3.2 Binocular Mutual Learning

As shown in Figure 1, BML has two complementary branches (views) based on shared blocks. In which, the global branch learns in the whole class space for inter-class relationship mining, and the local branch learns in each episode within few classes, aiming at matching each query sample to its support prototype. Besides, the two branches implicitly explore useful knowledge from each other by minimizing KL-Divergence based mimicry loss to match the feature distribution of its peers.

3.2.1 Global Intra-view Training

For the global branch, the learned features are related to the whole class space, which explicitly contain rich inter-class relationships.

Specifically, given task , we learn a global learner to map each image in to a high-dimensional space, and then a convolution layer is learned to classify each point of the feature to its corresponding class. Let denotes the width of the feature and

denotes the height, the probability estimate of point

is formulated by:

(1)

where is the softmax function, represents the dimension size which is 640 here.

The negative logarithm of is calculated to represent the loss of current feature point of input data . The total global loss is the average value of all images in . Formulaically,

(2)

Meaningfully, classifying each feature point correctly is helpful to capture spatial structure information of the foreground. Since each point can be traced back to a local area of the foreground, multiple points represents multiple local areas that is equivalent to a memory-saving multi-crop operation [lifchitz2019dense]. For fair comparison, we also apply point-wise classification to the baselines we compared in this paper.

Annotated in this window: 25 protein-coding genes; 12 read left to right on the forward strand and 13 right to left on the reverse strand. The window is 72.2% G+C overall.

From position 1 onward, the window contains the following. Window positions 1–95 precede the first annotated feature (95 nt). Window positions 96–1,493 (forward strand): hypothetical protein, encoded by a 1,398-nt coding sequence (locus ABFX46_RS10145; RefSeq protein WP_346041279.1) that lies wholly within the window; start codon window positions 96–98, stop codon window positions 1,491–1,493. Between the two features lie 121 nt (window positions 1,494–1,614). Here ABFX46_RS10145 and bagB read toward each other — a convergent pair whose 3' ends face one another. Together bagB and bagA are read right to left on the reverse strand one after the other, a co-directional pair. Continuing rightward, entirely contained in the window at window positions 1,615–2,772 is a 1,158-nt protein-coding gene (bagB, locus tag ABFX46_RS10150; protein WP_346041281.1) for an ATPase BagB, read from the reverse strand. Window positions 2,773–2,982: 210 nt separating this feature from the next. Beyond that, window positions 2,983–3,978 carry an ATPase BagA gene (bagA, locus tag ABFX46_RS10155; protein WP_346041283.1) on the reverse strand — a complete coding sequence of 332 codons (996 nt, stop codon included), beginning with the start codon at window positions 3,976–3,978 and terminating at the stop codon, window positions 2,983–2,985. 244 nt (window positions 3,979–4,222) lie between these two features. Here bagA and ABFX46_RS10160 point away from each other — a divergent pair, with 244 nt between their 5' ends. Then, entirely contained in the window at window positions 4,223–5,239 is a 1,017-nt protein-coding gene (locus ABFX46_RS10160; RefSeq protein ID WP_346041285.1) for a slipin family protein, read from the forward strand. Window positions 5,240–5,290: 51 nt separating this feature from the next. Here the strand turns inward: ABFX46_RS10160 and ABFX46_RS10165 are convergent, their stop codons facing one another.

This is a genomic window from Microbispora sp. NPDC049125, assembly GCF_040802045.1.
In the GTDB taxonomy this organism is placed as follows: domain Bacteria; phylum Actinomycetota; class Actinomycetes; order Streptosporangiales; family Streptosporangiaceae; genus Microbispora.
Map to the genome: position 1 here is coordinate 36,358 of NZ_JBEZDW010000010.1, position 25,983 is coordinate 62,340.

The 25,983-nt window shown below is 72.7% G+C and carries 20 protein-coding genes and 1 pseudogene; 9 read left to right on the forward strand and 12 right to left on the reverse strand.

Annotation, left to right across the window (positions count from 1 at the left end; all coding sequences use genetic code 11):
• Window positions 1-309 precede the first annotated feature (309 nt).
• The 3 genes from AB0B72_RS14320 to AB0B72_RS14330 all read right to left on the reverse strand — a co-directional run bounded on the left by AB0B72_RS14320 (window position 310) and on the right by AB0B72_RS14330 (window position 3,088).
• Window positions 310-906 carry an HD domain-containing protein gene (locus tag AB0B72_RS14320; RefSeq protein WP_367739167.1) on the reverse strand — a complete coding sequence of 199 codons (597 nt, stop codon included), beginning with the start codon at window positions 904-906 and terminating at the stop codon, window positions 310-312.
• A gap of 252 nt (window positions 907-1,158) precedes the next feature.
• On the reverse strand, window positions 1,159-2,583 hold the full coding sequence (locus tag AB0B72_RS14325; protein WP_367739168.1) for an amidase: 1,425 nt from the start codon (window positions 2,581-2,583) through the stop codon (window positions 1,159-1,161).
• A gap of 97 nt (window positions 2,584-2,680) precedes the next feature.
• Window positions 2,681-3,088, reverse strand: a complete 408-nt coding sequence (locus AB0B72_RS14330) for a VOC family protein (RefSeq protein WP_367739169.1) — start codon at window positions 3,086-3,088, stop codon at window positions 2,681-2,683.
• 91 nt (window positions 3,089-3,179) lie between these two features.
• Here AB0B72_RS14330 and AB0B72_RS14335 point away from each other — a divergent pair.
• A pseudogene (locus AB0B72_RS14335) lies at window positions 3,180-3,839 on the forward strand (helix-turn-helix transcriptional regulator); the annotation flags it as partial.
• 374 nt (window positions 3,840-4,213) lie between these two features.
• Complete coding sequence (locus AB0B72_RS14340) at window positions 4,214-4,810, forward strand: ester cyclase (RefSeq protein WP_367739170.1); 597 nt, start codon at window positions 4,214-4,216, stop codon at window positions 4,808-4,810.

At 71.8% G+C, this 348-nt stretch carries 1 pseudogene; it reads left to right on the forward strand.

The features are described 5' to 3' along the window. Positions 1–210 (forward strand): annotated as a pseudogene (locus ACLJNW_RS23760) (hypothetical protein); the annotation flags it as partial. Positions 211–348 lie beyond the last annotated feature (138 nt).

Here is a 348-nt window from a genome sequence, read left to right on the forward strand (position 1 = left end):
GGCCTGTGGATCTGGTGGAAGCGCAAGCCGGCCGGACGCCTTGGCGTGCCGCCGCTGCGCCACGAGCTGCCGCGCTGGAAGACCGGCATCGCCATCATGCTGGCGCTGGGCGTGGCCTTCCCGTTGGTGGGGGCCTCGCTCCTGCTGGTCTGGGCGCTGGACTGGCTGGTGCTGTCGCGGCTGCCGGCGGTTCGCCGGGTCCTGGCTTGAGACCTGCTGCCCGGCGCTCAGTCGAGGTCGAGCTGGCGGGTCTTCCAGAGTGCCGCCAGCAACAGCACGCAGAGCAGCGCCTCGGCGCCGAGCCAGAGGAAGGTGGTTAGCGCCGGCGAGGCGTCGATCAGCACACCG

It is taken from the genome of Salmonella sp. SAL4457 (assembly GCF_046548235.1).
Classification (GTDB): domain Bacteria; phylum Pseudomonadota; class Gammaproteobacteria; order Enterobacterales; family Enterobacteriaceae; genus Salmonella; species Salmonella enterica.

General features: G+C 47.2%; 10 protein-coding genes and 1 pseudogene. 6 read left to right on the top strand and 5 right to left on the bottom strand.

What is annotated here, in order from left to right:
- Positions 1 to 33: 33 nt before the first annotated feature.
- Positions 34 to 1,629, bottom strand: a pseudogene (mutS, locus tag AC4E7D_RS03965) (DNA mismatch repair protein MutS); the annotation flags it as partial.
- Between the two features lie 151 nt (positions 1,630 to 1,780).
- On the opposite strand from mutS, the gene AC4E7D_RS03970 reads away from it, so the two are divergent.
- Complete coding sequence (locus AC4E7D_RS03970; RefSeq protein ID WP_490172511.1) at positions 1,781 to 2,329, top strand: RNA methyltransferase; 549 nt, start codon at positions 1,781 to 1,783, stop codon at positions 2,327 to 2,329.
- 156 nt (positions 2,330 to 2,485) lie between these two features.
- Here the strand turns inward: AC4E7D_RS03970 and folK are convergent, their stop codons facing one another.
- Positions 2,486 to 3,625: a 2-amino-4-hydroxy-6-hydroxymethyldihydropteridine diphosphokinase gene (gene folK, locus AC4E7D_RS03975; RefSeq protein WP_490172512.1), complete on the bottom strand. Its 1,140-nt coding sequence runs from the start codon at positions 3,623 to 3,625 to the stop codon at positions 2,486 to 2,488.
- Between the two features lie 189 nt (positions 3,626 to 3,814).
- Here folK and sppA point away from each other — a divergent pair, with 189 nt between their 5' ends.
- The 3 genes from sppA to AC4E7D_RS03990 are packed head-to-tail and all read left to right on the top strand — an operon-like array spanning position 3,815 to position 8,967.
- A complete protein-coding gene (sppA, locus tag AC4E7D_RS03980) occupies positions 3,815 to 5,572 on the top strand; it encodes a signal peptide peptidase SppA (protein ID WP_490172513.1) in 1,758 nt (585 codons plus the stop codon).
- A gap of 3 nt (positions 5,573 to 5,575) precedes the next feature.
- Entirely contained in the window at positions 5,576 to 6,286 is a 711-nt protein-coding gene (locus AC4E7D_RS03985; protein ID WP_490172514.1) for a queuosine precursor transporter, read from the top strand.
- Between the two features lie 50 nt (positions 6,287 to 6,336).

3.2.2 Local Intra-view Training

The local branch borrows the idea of metric learning and learns to match each query sample with support prototypes in embedding space.

For task with classes, we divide it into a support set and a query set . A local learner is learned to map all samples to an embedding space, and the matching process is guided by nearest neighbor strategy, where prototypes are calculated, i.e., . To metric the similarity between query and each prototype, we simply employ Euclidean distance indicated by . The negative logarithm of all query samples are calculated to get the local loss.

(3)
(4)

Elastic constraint for magnifying optimization difficulty. Moreover, we consider the following two points and further optimize the local loss by applying an elastic constraint.

On the one hand, each task

is a collection of randomly sampled data, resulting in randomness of difficulty. Treating all tasks equally during cross-epoch training like